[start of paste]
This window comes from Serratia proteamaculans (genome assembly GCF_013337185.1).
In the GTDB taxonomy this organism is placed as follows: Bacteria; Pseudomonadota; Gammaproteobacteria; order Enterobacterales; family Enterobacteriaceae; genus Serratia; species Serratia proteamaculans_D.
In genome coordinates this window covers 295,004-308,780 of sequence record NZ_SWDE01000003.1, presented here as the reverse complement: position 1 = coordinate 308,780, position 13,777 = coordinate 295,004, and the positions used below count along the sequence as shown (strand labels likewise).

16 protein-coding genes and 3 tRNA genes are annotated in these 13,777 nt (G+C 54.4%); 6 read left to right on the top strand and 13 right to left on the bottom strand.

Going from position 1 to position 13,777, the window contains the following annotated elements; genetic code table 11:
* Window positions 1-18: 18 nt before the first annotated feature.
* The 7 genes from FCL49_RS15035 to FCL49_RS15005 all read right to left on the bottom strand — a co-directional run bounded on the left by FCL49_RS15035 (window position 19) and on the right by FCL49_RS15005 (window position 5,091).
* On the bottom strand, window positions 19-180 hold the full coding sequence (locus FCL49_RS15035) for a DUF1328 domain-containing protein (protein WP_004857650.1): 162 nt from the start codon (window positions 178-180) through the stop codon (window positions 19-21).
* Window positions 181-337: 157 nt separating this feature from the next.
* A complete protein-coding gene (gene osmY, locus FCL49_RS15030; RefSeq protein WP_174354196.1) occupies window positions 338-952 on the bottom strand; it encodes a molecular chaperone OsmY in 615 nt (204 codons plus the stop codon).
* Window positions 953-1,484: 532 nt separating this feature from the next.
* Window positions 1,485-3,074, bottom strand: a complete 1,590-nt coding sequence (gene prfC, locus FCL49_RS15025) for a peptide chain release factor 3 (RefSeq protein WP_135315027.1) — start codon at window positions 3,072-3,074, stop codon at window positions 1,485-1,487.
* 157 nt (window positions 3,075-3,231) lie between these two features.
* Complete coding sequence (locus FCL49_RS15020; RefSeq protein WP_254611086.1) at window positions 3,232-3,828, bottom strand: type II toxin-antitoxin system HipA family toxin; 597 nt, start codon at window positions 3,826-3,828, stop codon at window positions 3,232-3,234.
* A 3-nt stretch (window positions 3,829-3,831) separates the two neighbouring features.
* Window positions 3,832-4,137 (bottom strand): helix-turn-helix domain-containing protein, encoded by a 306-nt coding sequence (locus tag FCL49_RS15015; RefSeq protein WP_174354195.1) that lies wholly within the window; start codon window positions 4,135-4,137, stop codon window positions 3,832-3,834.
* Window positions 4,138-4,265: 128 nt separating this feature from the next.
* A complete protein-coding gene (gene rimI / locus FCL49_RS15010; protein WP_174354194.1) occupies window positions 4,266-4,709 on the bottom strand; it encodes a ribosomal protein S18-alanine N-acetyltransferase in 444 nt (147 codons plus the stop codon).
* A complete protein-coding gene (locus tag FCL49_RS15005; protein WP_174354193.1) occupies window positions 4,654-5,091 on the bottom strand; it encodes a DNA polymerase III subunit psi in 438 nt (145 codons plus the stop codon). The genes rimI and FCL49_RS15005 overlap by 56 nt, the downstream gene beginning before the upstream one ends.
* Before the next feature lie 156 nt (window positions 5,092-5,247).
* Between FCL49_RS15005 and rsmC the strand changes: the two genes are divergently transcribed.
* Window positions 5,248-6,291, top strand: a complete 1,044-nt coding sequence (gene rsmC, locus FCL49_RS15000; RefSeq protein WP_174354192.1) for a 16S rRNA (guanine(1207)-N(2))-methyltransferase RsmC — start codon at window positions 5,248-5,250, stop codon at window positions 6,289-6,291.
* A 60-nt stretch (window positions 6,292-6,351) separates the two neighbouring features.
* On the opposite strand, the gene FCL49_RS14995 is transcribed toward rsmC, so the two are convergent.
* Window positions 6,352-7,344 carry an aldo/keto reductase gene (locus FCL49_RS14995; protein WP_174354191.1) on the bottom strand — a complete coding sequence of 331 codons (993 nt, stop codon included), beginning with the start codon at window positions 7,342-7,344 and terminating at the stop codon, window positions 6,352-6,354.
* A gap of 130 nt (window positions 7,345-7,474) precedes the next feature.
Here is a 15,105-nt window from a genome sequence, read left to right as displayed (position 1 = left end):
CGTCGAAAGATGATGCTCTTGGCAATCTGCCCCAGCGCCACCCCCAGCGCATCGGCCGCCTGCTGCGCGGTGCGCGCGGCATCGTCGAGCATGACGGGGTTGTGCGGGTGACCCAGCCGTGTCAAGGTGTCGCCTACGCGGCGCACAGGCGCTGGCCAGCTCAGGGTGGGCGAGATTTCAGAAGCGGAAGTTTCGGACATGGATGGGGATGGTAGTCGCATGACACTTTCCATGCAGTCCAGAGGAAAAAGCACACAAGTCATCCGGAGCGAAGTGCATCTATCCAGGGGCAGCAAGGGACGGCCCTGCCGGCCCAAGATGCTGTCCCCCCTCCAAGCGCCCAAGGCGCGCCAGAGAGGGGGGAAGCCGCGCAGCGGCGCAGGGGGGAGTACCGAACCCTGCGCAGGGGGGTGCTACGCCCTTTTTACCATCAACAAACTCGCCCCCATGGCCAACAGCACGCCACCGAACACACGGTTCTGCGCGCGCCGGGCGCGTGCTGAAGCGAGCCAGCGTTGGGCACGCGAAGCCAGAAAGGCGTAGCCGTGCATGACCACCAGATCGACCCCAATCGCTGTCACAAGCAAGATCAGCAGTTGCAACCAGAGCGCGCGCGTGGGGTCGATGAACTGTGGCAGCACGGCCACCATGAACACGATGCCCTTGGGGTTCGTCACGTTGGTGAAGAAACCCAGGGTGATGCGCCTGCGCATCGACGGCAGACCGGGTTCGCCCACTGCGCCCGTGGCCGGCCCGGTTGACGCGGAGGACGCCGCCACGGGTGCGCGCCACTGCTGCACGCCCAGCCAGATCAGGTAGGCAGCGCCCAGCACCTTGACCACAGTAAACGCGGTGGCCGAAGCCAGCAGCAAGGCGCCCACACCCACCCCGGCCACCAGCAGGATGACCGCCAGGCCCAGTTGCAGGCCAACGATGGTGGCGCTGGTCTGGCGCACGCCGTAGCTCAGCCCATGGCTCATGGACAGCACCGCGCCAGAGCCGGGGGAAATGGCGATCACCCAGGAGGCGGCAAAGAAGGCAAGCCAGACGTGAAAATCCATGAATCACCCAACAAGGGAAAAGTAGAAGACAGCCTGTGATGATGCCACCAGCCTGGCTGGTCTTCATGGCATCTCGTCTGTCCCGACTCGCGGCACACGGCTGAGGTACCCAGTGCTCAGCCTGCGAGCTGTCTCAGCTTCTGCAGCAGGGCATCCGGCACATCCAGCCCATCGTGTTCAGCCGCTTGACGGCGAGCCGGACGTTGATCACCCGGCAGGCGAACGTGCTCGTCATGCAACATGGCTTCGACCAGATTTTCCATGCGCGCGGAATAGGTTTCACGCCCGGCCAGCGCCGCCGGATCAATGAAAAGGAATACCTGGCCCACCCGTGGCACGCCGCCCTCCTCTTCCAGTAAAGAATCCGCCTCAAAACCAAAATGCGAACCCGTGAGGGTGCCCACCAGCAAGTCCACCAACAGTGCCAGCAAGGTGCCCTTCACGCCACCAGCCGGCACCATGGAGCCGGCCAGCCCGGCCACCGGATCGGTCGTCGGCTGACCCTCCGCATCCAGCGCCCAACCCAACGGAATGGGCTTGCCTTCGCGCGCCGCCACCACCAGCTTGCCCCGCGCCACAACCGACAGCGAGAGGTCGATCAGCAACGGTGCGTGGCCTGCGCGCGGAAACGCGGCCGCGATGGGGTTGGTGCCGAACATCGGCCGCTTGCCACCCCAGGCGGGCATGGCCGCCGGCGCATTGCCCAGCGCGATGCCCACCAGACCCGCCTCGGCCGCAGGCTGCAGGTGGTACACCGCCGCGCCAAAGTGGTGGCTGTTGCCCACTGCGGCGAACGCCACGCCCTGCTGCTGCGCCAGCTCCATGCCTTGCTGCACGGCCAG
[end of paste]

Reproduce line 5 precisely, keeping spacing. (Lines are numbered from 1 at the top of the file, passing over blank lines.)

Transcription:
Going from position 1 to position 13,777, the window contains the following annotated elements; genetic code table 11: